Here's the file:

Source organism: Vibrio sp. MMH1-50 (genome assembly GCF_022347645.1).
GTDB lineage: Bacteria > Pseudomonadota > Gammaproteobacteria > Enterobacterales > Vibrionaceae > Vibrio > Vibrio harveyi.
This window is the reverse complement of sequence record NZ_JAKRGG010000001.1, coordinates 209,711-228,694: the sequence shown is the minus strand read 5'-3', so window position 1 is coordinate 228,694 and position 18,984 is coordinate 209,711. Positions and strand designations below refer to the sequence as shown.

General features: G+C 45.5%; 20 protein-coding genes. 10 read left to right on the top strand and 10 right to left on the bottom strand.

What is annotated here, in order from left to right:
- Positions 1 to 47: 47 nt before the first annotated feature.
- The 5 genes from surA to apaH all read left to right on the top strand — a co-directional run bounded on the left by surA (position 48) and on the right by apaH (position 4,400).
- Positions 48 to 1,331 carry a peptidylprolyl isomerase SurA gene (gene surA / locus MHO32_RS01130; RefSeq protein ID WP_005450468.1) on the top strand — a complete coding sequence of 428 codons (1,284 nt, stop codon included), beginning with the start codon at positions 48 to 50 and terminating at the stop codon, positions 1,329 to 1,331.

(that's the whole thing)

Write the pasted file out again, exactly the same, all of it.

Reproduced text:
Source organism: Vibrio sp. MMH1-50 (genome assembly GCF_022347645.1).
GTDB lineage: Bacteria > Pseudomonadota > Gammaproteobacteria > Enterobacterales > Vibrionaceae > Vibrio > Vibrio harveyi.
This window is the reverse complement of sequence record NZ_JAKRGG010000001.1, coordinates 209,711-228,694: the sequence shown is the minus strand read 5'-3', so window position 1 is coordinate 228,694 and position 18,984 is coordinate 209,711. Positions and strand designations below refer to the sequence as shown.

General features: G+C 45.5%; 20 protein-coding genes. 10 read left to right on the top strand and 10 right to left on the bottom strand.

What is annotated here, in order from left to right:
- Positions 1 to 47: 47 nt before the first annotated feature.
- The 5 genes from surA to apaH all read left to right on the top strand — a co-directional run bounded on the left by surA (position 48) and on the right by apaH (position 4,400).
- Positions 48 to 1,331 carry a peptidylprolyl isomerase SurA gene (gene surA / locus MHO32_RS01130; RefSeq protein ID WP_005450468.1) on the top strand — a complete coding sequence of 428 codons (1,284 nt, stop codon included), beginning with the start codon at positions 48 to 50 and terminating at the stop codon, positions 1,329 to 1,331.